Lobbying, Rent Seeking, and the Constitution
Richard L. Hasen, Lobbying, Rent Seeking, and the Constitution, 64 Stan. L. Rev. 191 (2012).
Politicians across the political spectrum, from Barack Obama to Sarah Palin and Rand Paul, routinely castigate lobbyists for engaging in supposedly corrupt activities or having unequal access to elected officials. Since attaining office President Obama has imposed unprecedented new lobbying regulations, and he is not alone: both Congress and state and local legislative bodies have done so in recent years. At the same time, federal courts, relying upon the Supreme Court’s new campaign finance decision in Citizens United v. FEC, have begun striking down lobbying regulations, including important regulations limiting campaign finance activities of lobbyists and imposing a waiting period before legislators or legislative staffers may work as lobbyists. Two courts have held such laws could not be sustained on anticorruption grounds, and they are unlikely to be sustained on political equality grounds either.
This Article advances an alternative rationale which could support some, though not all, of the recent wave of new lobbying regulations: the state’s interest in preventing the socially inefficient activity of rent-seeking. Less technically, the government’s interest is in promoting national economic welfare. Rent-seeking occurs when resources are dedicated to capturing a government benefit, rather than being put to a productive use, and lobbyists are often the key actors securing such benefits. The rent-seeking analysis focuses attention on the systemic societal costs of lobbying, rather than engaging in unjustified vilification of the vast majority of lobbyists.
Part I of this Article provides an overview of the current state of lobbying regulation and lobbying jurisprudence. Part II proposes a new anti-rent-seeking rationale for lobbying regulation. It begins by describing the political science literature on how lobbying works, as well as current statistics on the extent of lobbying on the federal level and the costs of lobbyist-driven rent-seeking on the national economy. Some of the new and proposed lobbying regulations, such as anti-bundling provisions and anti-revolving door provisions, could decrease the total amount of interest group rent-seeking. The state’s anti-rent-seeking interest must be balanced against the First Amendment costs of lobbying regulation in infringing on the right to speak and petition the government. I defend the reduction of rent-seeking as an important (even potentially compelling) state interest that justifies at least some new lobbying regulations against constitutional challenge.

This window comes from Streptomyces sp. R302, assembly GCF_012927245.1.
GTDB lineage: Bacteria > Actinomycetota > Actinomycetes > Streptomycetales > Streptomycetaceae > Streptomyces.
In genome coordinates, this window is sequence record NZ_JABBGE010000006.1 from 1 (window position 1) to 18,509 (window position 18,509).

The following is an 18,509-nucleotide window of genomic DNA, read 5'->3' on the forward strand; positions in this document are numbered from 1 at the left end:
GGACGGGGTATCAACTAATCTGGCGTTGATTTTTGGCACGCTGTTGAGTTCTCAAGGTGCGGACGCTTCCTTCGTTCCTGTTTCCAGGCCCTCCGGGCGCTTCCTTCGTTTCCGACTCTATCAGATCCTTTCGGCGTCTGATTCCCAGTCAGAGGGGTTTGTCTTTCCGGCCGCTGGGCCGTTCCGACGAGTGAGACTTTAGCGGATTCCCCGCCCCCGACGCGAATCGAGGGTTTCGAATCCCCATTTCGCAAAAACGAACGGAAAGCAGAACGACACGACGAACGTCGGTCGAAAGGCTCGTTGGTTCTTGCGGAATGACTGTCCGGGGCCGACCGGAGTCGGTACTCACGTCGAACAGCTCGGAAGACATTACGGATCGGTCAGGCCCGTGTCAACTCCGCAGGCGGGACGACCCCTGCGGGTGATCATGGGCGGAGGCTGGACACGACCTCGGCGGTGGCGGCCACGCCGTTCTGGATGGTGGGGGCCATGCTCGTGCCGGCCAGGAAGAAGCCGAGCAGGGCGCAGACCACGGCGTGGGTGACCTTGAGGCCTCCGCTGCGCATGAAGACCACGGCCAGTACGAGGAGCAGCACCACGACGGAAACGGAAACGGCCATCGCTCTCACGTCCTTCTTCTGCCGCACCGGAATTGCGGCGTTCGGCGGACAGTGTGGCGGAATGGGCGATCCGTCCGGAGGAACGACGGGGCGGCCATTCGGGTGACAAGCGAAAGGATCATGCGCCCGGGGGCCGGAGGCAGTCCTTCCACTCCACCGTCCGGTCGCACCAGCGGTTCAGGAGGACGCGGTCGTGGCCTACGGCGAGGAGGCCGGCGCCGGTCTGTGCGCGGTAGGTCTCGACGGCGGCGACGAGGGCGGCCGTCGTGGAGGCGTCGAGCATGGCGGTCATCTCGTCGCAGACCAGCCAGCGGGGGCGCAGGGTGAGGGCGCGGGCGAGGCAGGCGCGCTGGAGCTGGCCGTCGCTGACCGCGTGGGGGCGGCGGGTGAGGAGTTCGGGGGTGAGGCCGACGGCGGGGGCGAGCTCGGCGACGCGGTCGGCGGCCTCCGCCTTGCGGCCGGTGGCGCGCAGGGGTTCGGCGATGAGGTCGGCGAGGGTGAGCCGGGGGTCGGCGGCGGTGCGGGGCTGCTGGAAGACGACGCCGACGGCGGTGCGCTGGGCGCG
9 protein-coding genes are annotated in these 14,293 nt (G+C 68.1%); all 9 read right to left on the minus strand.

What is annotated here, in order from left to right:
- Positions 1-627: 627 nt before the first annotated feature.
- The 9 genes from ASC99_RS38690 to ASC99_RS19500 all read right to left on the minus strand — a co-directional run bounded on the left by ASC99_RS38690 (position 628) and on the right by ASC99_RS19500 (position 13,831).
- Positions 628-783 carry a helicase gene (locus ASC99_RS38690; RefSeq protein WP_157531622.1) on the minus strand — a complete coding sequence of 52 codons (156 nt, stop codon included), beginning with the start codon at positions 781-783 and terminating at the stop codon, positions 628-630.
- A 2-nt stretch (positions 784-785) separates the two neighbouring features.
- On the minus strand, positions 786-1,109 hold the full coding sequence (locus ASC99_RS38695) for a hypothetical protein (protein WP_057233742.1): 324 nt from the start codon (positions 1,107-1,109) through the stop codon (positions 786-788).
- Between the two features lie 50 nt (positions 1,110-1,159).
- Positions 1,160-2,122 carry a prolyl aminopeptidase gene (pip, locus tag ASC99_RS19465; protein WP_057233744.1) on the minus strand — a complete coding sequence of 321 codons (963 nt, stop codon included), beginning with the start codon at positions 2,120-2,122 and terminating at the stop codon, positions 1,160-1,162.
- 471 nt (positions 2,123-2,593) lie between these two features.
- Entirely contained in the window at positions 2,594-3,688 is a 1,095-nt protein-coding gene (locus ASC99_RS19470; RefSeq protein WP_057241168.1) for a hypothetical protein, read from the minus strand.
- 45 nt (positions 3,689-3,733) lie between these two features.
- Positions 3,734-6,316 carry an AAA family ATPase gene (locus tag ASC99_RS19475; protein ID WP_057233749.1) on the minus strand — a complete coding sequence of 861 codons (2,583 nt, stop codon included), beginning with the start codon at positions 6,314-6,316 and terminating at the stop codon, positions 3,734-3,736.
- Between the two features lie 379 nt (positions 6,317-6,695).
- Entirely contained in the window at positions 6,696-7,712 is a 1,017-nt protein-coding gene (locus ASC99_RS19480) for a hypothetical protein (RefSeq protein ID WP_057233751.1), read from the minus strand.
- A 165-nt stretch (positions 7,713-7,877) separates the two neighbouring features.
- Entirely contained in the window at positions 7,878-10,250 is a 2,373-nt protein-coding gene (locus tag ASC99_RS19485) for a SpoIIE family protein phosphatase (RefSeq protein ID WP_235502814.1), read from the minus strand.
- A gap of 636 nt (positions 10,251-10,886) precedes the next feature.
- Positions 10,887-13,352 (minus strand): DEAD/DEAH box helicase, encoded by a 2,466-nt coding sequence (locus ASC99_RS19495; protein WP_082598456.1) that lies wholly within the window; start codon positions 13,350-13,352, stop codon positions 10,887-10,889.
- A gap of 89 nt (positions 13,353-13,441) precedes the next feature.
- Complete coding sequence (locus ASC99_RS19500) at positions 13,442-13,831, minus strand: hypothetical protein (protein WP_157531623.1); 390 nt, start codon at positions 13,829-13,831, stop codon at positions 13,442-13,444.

Part III turns to objections and extensions of the argument. I respond to objections on both ends and means. On ends, I consider the circumstances in which the promotion of national economic efficiency can trump First Amendment rights. On means, I consider whether there is sufficient proof that lobbying regulations are sufficiently tailored to a reduction in rent-seeking and whether, because the “hydraulic” nature of money in politics, attempts to regulate lobbying so as to decrease rent-seeking will be easy to evade. Under extensions, I consider whether the anti-rent seeking rationale could be used to justify the reenactment, as suggested by Justice Stevens, of the ban on the spending of corporate treasury funds in candidate elections, as well as the recent SEC “pay-to-play” rule for investment advisers.
By permission of the Board of Trustees of the Leland Stanford Junior University, from the Stanford Law Review.
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